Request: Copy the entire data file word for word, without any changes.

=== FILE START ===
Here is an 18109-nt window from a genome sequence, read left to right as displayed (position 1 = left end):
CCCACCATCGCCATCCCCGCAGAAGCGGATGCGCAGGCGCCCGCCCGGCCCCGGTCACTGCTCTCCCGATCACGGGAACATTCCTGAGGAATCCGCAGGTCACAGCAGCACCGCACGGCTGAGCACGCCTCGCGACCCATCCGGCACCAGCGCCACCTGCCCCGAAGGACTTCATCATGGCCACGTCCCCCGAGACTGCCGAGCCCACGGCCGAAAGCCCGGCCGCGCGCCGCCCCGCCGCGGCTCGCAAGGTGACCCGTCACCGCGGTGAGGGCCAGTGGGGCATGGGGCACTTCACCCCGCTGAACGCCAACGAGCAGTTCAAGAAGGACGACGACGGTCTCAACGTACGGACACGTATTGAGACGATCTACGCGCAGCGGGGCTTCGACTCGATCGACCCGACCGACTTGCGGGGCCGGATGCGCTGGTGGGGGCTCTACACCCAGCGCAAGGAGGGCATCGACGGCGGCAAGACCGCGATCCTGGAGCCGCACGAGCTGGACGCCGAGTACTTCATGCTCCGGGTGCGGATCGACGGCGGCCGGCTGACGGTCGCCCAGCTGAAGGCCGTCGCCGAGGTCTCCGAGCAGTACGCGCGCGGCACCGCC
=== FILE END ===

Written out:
Here is an 18109-nt window from a genome sequence, read left to right as displayed (position 1 = left end):
CCCACCATCGCCATCCCCGCAGAAGCGGATGCGCAGGCGCCCGCCCGGCCCCGGTCACTGCTCTCCCGATCACGGGAACATTCCTGAGGAATCCGCAGGTCACAGCAGCACCGCACGGCTGAGCACGCCTCGCGACCCATCCGGCACCAGCGCCACCTGCCCCGAAGGACTTCATCATGGCCACGTCCCCCGAGACTGCCGAGCCCACGGCCGAAAGCCCGGCCGCGCGCCGCCCCGCCGCGGCTCGCAAGGTGACCCGTCACCGCGGTGAGGGCCAGTGGGGCATGGGGCACTTCACCCCGCTGAACGCCAACGAGCAGTTCAAGAAGGACGACGACGGTCTCAACGTACGGACACGTATTGAGACGATCTACGCGCAGCGGGGCTTCGACTCGATCGACCCGACCGACTTGCGGGGCCGGATGCGCTGGTGGGGGCTCTACACCCAGCGCAAGGAGGGCATCGACGGCGGCAAGACCGCGATCCTGGAGCCGCACGAGCTGGACGCCGAGTACTTCATGCTCCGGGTGCGGATCGACGGCGGCCGGCTGACGGTCGCCCAGCTGAAGGCCGTCGCCGAGGTCTCCGAGCAGTACGCGCGCGGCACCGCC